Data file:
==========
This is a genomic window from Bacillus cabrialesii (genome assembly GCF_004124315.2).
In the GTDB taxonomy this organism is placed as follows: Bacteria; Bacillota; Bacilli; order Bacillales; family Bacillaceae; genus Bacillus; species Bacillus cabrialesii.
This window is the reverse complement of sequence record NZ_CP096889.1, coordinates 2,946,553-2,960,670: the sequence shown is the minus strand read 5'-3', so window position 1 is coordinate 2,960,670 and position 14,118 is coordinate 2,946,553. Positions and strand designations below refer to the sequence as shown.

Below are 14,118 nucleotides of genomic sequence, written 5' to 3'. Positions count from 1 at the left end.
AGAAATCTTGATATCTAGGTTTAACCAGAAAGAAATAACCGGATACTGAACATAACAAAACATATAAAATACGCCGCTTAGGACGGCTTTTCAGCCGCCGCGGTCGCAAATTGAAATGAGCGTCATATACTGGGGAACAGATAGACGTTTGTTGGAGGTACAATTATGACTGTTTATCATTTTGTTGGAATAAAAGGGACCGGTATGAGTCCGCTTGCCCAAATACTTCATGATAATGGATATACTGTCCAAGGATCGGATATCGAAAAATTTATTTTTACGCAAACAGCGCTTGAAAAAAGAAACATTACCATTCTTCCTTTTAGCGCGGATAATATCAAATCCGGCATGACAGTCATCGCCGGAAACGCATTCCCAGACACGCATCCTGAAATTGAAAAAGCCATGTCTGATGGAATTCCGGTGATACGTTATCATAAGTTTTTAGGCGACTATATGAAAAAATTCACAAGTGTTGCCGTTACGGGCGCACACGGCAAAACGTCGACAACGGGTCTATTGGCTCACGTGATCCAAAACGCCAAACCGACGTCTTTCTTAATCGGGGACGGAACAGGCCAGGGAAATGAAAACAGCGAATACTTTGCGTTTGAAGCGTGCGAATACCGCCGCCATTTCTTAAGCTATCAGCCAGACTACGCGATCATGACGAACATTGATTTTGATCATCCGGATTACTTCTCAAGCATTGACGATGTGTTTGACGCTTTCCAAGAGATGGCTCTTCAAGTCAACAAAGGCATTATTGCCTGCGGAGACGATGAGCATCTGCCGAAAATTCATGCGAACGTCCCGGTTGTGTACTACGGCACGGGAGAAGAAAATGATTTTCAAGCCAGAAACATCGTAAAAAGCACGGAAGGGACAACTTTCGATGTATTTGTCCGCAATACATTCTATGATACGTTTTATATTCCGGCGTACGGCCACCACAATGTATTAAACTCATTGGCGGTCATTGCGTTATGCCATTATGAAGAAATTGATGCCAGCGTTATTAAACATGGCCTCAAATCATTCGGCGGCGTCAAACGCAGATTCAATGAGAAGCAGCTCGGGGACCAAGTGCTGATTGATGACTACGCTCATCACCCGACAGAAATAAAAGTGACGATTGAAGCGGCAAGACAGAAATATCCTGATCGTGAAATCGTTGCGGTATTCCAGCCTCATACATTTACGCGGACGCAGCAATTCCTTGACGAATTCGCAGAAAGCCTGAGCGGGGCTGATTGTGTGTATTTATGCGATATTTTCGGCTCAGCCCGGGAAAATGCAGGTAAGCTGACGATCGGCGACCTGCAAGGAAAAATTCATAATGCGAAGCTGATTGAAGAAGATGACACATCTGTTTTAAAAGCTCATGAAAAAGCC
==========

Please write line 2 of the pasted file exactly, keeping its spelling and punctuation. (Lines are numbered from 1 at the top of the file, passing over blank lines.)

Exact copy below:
In the GTDB taxonomy this organism is placed as follows: Bacteria; Bacillota; Bacilli; order Bacillales; family Bacillaceae; genus Bacillus; species Bacillus cabrialesii.